Sunday, October 15, 2006

In today's New York Times Book Review, Virginia Heffernan sneers at a biography of Doug Kenney, one of the founders of National Lampoon -- which is fine until you get to this:

Moreover, during the glory days of National Lampoon, roughly from 1970 to 1975, the pricey warehousing of bright American adolescents at bacchanalian four-year colleges became a joke with seemingly infinite possibilities. This is how prestigious colleges, notably Harvard, Kenney's alma mater, came to function as comedy schools that offered immersive lessons in life-defining irony: America's would-be laureates wasting their brains on panty raids and toga parties. (By introducing date-rape culture, coeducation dampened the comedy, replacing it with sadder genres, like the college melodrama and the P.C. procedural, including "Oleanna," "The Human Stain" and the trials of Larry Summers.)

Say what?

If I were from another planet, or another country, or half my age, the list of things are utterly untrue that I would derive from this paragraph would include, but would not be limited to, the following:

1. Harvard is a party school.
2. National Lampoon in its heyday was all about college life.
3. As a result of National Lampoon and its ancillary products, panty raids became a regular feature of American college life.
4. The separation of the sexes up through the 1970s at certain elite colleges (Harvard/Radcliffe, Columbia/Barnard, etc.) kept males and females apart as successfully as the segregation at a traditional madrassa.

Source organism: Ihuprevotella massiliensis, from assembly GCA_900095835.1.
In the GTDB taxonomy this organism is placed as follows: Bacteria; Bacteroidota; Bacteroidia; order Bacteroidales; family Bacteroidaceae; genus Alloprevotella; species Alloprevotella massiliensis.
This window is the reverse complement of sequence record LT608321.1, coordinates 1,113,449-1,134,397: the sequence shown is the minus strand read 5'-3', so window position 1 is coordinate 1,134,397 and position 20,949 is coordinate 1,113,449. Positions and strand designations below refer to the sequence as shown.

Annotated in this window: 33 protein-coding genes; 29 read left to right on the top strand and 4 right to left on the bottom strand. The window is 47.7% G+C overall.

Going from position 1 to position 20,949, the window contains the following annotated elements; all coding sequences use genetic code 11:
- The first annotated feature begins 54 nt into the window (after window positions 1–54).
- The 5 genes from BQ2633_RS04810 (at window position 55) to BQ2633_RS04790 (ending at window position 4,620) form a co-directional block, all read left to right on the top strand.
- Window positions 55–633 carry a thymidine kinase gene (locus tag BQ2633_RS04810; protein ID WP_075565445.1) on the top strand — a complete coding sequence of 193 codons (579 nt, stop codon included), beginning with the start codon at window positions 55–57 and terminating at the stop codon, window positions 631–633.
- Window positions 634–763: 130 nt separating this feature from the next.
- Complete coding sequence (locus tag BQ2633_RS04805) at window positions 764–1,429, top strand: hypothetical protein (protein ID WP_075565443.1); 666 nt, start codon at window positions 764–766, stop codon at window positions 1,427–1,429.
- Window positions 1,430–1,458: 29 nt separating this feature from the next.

5. And, of course, it's too bad those goddamn women barged into men's colleges after that, because if they'd just stayed where they belong, poor Larry Summers would still have a job.

The gender stuff is true obnoxious -- what is "date-rape culture," anyway? That's a rhetorical question, of course; we all know the answer. It's that whining women are always doing about how victimized they are when someone slips them a roofie and sexually assaults them in their sleep, or assaults them while skipping the roofie. Why can't they just shut up about that, hunh?

(And, of course, no college boy ever raped a date at an elite school prior to full coeducation.)

The rest of this is equally absurd -- Lampoon back then was about pop-culture bashing (the John Lennon parody on the 1972 Lampoon LP Radio Dinner is awe-inspiring) and Nixon-bashing far more than it was about college life.

Ah, but the review isn't through gobsmacking us. Here's the last paragraph:

And that's where P. J. O'Rourke comes in handy. Along with the brilliant Bruce McCall, O'Rourke is probably the most resilient comedy writer to come out of the early National Lampoon. He saw through the anarchists' narcissism, and has been satirizing it for years in "Rolling Stone" and elsewhere. But the conservative O'Rourke was reviled by the Lampoon staff, who saw themselves as consummately left-wing -- or disorganized, or real, or drunk, or something. For his pains, O'Rourke, who was more professional than they, and more reliably funny, won the indignation of his colleagues, whom he later left in the dust. If anyone "changed comedy forever," it was O'Rourke.

O'Rourke "changed comedy forever"? At most O'Rourke changed politics forever -- by providing a template for Ann Coulter. Beyond that, his influence on comedy seems limited to ... er, James Lileks. Lampoon bred and/or inspired (partial list) SNL, Bill Murray, Christopher Guest, Harry Shearer, David Letterman, The Simpsons, Jon Stewart ... Need I go on? Game over?

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